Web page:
If you are one of those people who believe the old adage "sports builds character," you have some explaining to do.
Why are so many professional athletes, who have spent their entire lives in organized sports, masters at cheating, serial adultery, drunkenness, compulsive gambling, drug abuse, and thuggish fighting (to name just a few of the vices)? The truth is that sports no more builds character than attending Clemson University football games qualifies you to replace Tommy Bowden as head coach.
By character I mean moral excellence: a life characterized by prudence, fortitude, self-discipline, and humility in pursuit of what is good.
University of Colorado sociologist Dr. Jay Coakley, in his book Sports in Society, explains that we mistakenly believe that sports builds character for two reasons. First, we wrongly assume that all athletes have the same experiences in all organized sports. Secondly, we wrongly assume organized sports provide unique learning experiences that are not available from any other activities.
Unfortunately, whatever character-building potential may exist in the world of athletics is often overwhelmed by a profit motive devoid of moral constraints. Increasing ticket sales, advertising revenue and winning, by any means necessary, are more important in professional sports than the character of those athletes we cultivate to get there. It is an inhumane system.
Michael Vick is only the latest and most sensational example. Vick has possibly ruined his career after pleading guilty to federal dog fighting conspiracy charges. Why didn't anyone ever sit Vick down and explain to him why participating in dog fighting while you have a $130 million NFL contract – or at all for that matter – is stupid? Vick likely was viewed less as a person worthy of dignity and more as an "it," a mere commodity, during his formative football years.
Did sports build the character of Travis Henry? In August, the Denver Broncos running back was ordered to provide $3,000 a month for an Atlanta-area boy he fathered out of wedlock three years ago. Henry, 28, reportedly has sired nine children with nine different women in at least four states. In the Georgia case, Superior Court Judge Clarence Seeliger wrote that Henry also displayed "bad judgment in his spending habits," dropping $100,000 for a car and $146,000 for jewelry.
College athletes fare no better. The Benedict-Crosset Study of sexual assaults at thirty major Division I universities reports that one in three college sexual assaults are committed by athletes. The three-year study demonstrates that while male student-athletes comprise 3.3 percent of the college population, they represent 19 percent of sexual assault perpetrators and 35 percent of domestic violence perpetrators. In 2006, Duke University's lacrosse team got drunk and hired strippers for fun and for some reason we all acted surprised when it came to light.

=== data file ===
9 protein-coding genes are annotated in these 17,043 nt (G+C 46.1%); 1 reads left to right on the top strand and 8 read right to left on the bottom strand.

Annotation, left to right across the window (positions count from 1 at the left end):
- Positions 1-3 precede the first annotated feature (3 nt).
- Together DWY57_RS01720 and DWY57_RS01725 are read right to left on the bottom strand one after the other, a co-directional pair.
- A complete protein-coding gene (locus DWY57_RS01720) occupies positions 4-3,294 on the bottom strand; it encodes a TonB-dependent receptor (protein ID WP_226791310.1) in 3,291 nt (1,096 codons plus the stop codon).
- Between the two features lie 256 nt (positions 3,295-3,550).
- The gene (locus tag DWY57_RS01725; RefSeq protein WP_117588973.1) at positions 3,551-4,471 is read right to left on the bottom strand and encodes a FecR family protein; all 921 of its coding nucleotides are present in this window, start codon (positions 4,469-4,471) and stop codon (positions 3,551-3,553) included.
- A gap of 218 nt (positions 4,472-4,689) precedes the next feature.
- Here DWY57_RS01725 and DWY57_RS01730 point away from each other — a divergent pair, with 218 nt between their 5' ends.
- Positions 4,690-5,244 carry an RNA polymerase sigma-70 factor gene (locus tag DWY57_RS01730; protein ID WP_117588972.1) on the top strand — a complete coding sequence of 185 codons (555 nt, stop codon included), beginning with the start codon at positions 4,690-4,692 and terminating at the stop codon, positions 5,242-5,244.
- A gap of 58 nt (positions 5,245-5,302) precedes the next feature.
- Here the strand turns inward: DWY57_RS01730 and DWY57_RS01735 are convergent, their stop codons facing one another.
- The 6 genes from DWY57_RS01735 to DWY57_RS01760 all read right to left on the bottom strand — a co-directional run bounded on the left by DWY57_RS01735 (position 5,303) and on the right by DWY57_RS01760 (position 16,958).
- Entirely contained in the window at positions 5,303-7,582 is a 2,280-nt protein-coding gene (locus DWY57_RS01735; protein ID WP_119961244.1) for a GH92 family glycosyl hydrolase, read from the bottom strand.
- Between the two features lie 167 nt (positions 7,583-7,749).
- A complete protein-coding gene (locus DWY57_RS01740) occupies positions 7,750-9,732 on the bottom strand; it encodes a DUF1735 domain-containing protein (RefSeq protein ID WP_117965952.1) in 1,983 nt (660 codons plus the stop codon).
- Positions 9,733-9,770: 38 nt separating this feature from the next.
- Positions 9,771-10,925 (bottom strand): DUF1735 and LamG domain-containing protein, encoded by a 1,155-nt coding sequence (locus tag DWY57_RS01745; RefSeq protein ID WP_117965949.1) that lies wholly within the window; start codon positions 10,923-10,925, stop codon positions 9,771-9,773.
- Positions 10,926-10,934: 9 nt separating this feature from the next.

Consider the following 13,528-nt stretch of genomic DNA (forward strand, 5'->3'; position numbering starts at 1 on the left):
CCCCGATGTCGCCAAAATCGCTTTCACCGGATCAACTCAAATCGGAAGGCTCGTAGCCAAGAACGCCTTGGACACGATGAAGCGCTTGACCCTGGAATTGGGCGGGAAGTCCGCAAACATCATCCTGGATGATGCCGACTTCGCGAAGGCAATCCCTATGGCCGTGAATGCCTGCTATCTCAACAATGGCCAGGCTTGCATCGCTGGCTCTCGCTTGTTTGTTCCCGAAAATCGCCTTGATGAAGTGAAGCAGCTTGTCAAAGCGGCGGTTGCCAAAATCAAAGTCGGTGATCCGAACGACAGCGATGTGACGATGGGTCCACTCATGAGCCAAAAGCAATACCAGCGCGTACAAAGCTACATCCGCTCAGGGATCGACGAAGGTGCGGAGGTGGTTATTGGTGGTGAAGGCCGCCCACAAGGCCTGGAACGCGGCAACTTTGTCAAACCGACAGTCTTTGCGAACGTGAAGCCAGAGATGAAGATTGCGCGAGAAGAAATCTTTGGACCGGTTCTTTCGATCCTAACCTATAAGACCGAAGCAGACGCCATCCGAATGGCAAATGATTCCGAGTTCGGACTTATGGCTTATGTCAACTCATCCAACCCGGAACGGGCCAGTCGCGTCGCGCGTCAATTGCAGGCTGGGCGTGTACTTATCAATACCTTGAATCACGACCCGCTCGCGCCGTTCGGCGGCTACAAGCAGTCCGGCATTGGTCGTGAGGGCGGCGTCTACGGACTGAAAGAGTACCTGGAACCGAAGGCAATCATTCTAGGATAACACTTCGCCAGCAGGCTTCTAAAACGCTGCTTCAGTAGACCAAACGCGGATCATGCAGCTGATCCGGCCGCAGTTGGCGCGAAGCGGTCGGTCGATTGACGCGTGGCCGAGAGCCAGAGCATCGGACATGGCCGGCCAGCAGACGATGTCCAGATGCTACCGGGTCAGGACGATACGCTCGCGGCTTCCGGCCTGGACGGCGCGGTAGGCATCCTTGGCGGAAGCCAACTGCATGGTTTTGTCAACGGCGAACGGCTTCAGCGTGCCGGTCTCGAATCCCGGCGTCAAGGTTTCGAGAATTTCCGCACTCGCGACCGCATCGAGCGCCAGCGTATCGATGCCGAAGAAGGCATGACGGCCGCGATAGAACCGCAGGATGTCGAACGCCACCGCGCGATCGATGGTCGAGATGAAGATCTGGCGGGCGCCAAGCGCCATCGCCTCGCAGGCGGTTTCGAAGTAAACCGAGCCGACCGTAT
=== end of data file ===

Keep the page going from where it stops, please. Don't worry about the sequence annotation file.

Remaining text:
This year's Tour De France was mired in blood doping controversies. T-Mobile rider Patrik Sinkewitz, 26, now faces a possible two-year ban from competition and could be required to repay a year's salary, estimated at $684,000, for a doping violation. Michael Waltrip, a two-time Daytona 500 winner, lost two key crew members back in February when NASCAR penalized his team for using a fuel additive, NASCAR's biggest cheating scandal to date.
Hypocrisy blares like Ohio State's marching band when we express outrage at professional athletes' lack of character. Athletes are merely putting on display the character of the adults who nurtured them. School-age athletes are immersed in a world of adults who are masters at cheating, gambling, violence, serial adultery, lying, drunkenness, drug abuse, and misogyny. "Bad company corrupts good character" is such compelling ancient Greek wisdom that it is quoted in the Bible (1 Corinthians 15:33). By the time many young athletes become "professionals," they have already adopted the dissolute values learned in the company of malformed adults.
Sports do not build character in young people but virtuous adults do. In one sense youth sport is simply a medium for adult mentoring within the context of challenging situations. Character is bestowed – or not – from one generation to another.
Until adults in the world of sports are willing to commit their own lives to virtuous character, until they are willing to pair a valid desire to make money with an equally powerful concern for the true welfare of athletes, the cycle of young "professional" adults ruining their lives will continue. In athletics as elsewhere, we reap the moral character we sow.
Anthony Bradley, an assistant professor of apologetics and systematic theology at Covenant Theological Seminary in St. Louis, is a research fellow at the Acton Institute.